‘Together We Are The Majority”: Latinx Artists Raise Their Voices and Join Protests Against Racism

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PHOTO: ETHAN MILLER/GETTY IMAGES

The most important Latinx voices in the entertainment industry have decided to use their platforms to echo the urgent fight against racism in the United States.

George Floyd’s death was the last straw in a society tired of the deep economic and social gap between white people and people of color, and many have shared their willingness to join the fight against endogenous racism.

“I think it is only responsible to take a stand and acknowledge the pain the black community has suffered and continues to suffer,” wrote Puerto Rican singer Ricky Martin on Instagram. “Not only today, but every day.”

For her part, the Dominican American rapper Cardi B extended the call for political participation as a way out of the social crisis:

“Police brutality been going on even way before I was born, but it has been more visual ever since social media started getting poppin’,” she said. “Another way for people to take power — I don’t want to make everything political, but it is what it is — it’s by voting. And when I say voting, I’m not only talking about the President. We could vote for mayors. We could vote for judges, and we could also vote for DAs — district attorneys. Yes, we could vote for these people, for our county. We sure can.”

Puerto Rican reggaeton singer Ivy Queen shared on Instagram several images of recent victims of police brutality with a caption that echoes the importance of active political participation:

“Everything we ever feared about politics is turning out to be true. Including what they will do to keep power. People who stand for hate and division want us to be divided. Stand together! Stay safe, Stay blessed! May God help us all! JUSTICE FOR ALL INCLUDING OUR LATINOS!”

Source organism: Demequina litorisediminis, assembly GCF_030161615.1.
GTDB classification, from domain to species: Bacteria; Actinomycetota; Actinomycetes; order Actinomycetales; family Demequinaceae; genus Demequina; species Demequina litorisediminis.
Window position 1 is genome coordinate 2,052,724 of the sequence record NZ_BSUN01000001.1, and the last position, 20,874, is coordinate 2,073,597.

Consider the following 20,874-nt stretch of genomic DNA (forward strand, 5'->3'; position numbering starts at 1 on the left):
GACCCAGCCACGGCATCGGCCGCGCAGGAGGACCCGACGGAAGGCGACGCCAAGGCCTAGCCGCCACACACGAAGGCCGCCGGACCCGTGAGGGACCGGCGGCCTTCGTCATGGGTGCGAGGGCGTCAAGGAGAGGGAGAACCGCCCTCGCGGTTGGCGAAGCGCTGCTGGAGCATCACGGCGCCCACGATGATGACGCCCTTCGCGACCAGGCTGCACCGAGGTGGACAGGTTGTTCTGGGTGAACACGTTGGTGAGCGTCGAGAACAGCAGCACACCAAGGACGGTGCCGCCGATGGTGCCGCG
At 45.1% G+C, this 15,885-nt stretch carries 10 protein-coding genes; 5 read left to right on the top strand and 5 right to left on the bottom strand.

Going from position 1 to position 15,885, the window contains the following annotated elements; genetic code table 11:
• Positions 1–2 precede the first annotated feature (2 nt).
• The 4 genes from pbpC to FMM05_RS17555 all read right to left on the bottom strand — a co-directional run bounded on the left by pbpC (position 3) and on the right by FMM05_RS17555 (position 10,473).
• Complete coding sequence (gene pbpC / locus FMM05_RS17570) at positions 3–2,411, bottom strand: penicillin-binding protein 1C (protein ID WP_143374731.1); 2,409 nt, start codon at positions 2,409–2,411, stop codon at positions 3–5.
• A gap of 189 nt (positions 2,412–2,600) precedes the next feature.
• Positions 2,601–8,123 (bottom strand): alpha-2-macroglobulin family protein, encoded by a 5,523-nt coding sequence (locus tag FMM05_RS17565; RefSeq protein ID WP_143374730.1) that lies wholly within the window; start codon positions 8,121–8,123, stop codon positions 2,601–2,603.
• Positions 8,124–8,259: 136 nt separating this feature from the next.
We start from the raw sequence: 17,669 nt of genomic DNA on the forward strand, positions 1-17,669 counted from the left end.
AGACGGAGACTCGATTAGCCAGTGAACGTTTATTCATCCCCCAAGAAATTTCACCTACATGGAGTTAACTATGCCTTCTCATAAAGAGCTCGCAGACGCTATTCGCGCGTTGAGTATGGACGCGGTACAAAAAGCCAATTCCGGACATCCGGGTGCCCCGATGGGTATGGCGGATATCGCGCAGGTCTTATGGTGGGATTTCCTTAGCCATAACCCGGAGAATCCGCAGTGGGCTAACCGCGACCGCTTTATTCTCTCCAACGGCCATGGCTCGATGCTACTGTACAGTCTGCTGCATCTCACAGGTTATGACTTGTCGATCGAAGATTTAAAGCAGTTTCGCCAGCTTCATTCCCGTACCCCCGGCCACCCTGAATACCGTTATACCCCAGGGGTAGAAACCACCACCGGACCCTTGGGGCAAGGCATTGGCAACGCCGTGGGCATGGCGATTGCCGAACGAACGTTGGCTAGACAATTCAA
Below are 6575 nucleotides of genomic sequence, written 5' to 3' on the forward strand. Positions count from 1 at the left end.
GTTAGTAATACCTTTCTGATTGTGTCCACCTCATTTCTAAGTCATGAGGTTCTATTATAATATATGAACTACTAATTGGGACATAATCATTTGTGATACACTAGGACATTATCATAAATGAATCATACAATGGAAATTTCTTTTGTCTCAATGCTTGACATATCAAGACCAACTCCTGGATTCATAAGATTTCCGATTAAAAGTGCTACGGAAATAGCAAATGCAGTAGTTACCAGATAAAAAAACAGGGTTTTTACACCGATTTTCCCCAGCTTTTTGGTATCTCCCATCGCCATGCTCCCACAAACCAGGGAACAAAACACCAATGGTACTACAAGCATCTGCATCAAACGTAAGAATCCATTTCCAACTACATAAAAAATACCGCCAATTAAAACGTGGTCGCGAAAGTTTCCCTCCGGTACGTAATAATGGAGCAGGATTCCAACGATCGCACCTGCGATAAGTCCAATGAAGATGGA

Reggaeton icon Daddy Yankee shared a baby photo of himself on Instagram with his dad and the heartfelt message: “BLACK father and WHITE mother, that’s why I see everyone as a BROTHER. I am proud of my roots, of being Latino and of the color of my skin.”

Colombian reggaetonero J Balvin took to social media to participate in the Blackout Tuesday protest and show solidarity with the black community:

Writing in Spanish and English, Balvin expressed how education and open conversation must be the first steps within the non-black Latino community: 

“This is a time to educate myself and my loved ones and take action,” he wrote on Instagram. “After taking time to speak to those close with me, I am educating myself on the deep significance and horrifying history that is the root of the #blacklivesmatter movement.”

“I appreciate that it is my responsibility as a leader in the Latino community to educate myself of the plight of Black citizens in America — to learn about their struggles and the ongoing, systemic racism they face each day; and more importantly, to learn how I can be a better ally and help change the system through my voice and my action.”

Another group of Latino artists wrote to Billboard their message to the community, and their call to get involved in the struggle of people who are victims of racism in the United States.

“Being an AfroLatino Puerto Rican, it saddens me to see people of color still suffering injustices this day and age,” said Zion (of Zion & Lennox). “The Black community needs Latino voices to speak up in solidarity. We cannot sit and do nothing, we have also suffered at the hands of racism and discrimination.”

American Singer Rebbeca Marie Gomez, also known as Becky G, also added:

“As a Mexican American, I stand proudly with my black brothers and sisters. While these injustices are not new and the pain and suffering is global, I am proud to see so many people acknowledging their privilege, using their platforms to elevate others and highlighting what is really important throughout all the noise.”

“I stand as an ally with those who are hurting and I stand in admiration watching those of you, who even through tearful eyes, are taking the time out of your day to educate us and open our minds up to the root of the problem so significant change can be made. They tell us all that we are the minorities, but together we are the majority,” she concluded.